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Menopausal Hormone Therapy for the Primary Prevention of Chronic Conditions

Systematic Review to Update the 2002 and 2005 U.S. Preventive Services Task Force Recommendations

Evidence Syntheses, No. 93

Investigators: , MD, MPH, , MA, , MBBS, and , BA.

Oregon Evidence-based Practice Center
Rockville (MD): Agency for Healthcare Research and Quality (US); .
Report No.: 12-05168-EF-1

Structured Abstract

Background:

Menopausal hormone therapy to prevent chronic conditions, such as cardiovascular disease and cancer, is currently not recommended because of its adverse effects.

Purpose:

To update evidence on the effectiveness of hormone therapy in reducing risks for chronic conditions, its adverse effects, and differences among population subgroups for the U.S. Preventive Services Task Force.

Data Sources:

We searched MEDLINE (January 2002 to November 30, 2011), Cochrane Central Register of Controlled Trials and Cochrane Database of Systematic Reviews (through third quarter 2011), Scopus, and reference lists.

Study Selection:

We included English-language, randomized, placebo-controlled trials that evaluated the prevention of new conditions rather than treatment of existing conditions and reported health outcomes.

Data Extraction:

We abstracted details about participants, study design, analysis, followup, and results; study quality was rated using established criteria.

Data Synthesis:

Nine fair-quality trials provided data for outcomes. The Women’s Health Initiative (WHI) reported most of the results, had 11 years of followup, and was most applicable to the target population. Participants in the WHI estrogen only trial had more risk factors for cardiovascular disease and fewer for breast cancer than those in the estrogen plus progestin trial. In WHI, compared with placebo, estrogen plus progestin reduced fractures (46/10,000 women-years) and increased invasive breast cancer (8/10,000), stroke (9/10,000), deep vein thrombosis (12/10,000), pulmonary embolus (9/10,000), lung cancer death (5/10,000), gallbladder disease (20/10,000), dementia (22/10,000), and urinary incontinence (872/10,000). Estrogen only reduced fractures (56/10,000) and invasive breast cancer incidence (8/10,000) and death (2/10,000), and increased stroke (11/10,000), deep vein thrombosis (7/10,000), gallbladder disease (33/10,000), and urinary incontinence (1271/10,000). Among subgroup analyses, there were no consistent differences by age and comorbidities.

Limitations:

Few trials or subgroup analyses were powered for prevention outcomes; 40 to 50 percent of WHI participants discontinued their medications by the end of the trial.

Conclusions:

Both hormone therapy regimens decreased fractures but increased stroke, thromboembolic events, gallbladder disease, and urinary incontinence. Estrogen plus progestin increased breast cancer and probable dementia, while estrogen alone decreased breast cancer.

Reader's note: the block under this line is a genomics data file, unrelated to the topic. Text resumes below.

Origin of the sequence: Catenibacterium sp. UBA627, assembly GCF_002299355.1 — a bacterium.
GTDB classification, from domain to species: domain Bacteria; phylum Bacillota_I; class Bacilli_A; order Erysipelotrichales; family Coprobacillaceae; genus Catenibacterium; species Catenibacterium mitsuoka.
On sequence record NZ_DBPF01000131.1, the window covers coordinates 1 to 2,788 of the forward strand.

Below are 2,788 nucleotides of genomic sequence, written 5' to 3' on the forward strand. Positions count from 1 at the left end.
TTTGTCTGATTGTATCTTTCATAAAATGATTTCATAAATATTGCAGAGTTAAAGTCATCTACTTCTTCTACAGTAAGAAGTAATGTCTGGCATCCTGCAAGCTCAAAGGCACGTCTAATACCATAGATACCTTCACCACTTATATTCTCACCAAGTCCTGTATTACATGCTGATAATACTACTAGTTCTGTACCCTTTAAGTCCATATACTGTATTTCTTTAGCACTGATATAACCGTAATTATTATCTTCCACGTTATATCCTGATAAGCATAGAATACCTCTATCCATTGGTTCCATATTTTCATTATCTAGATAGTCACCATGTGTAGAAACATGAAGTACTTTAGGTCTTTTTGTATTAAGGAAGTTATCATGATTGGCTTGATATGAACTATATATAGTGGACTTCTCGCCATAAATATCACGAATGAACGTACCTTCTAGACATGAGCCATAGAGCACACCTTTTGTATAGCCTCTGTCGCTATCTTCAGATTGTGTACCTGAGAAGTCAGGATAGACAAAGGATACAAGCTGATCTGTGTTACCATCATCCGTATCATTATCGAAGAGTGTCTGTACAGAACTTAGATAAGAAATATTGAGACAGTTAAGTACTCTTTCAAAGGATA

Contents

540 Gaither Road, Rockville, MD 20850; www​.ahrq.gov

3181 SW Sam Jackson Parkway, Portland, OR 97239; www​.ohsu.edu/epc

Acknowledgements: The authors acknowledge Andrew Hamilton, MLS, MS, for assistance with literature searches, Rochelle (Rongwei) Fu, PhD, for statistical assistance, and Amanda Brunton, BS, for assistance with preparing this draft report; all are based at Oregon Health & Science University. We also thank AHRQ Officers Jennifer Croswell, MD, MPH, and Tess Miller, DrPH; USPSTF leads Kirsten Bibbins-Domingo, PhD, MD, Carolina Reyes, MD, and Sandy Schwartz, MD; and Mary Barton, MD, MPP, for their contributions to this report.

Prepared for: Agency for Healthcare Research and Quality, U.S. Department of Health and Human Services1, Contract No. HHSA-290-2007-10057-I-EPC3, Task Order No. 3, Prepared by: Oregon Evidence-based Practice Center2, Oregon Health & Science University,

Suggested citation:

Nelson HD, Walker M, Zakher B, Mitchell J. Menopausal Hormone Therapy for the Primary Prevention of Chronic Conditions: Systematic Review to Update the 2002 and 2005 U.S. Preventive Services Task Force Recommendations. Evidence Synthesis No. 93. AHRQ Pub No. 12-05168-EF-1. Rockville, MD: Agency for Healthcare Research and Quality; May 2012.

This report is based on research conducted by the Oregon Evidence-based Practice Center (EPC) under contract to the Agency for Healthcare Research and Quality (AHRQ), Rockville, MD (Contract No. 290-02-0024). The investigators involved have declared no conflicts of interest with objectively conducting this research. The findings and conclusions in this document are those of the author(s), who are responsible for its content, and do not necessarily represent the views of AHRQ. No statement in this report should be construed as an official position of AHRQ or of the U.S. Department of Health and Human Services.

The information in this report is intended to help clinicians, employers, policymakers, and others make informed decisions about the provision of health care services. This report is intended as a reference and not as a substitute for clinical judgment.

The final report may be used, in whole or in part, as the basis for the development of clinical practice guidelines and other quality enhancement tools, or as a basis for reimbursement and coverage policies. AHRQ or U.S. Department of Health and Human Services endorsement of such derivative products may not be stated or implied.

1

540 Gaither Road, Rockville, MD 20850; www​.ahrq.gov

2

3181 SW Sam Jackson Parkway, Portland, OR 97239; www​.ohsu.edu/epc

Bookshelf ID: NBK97827PMID: 22720332
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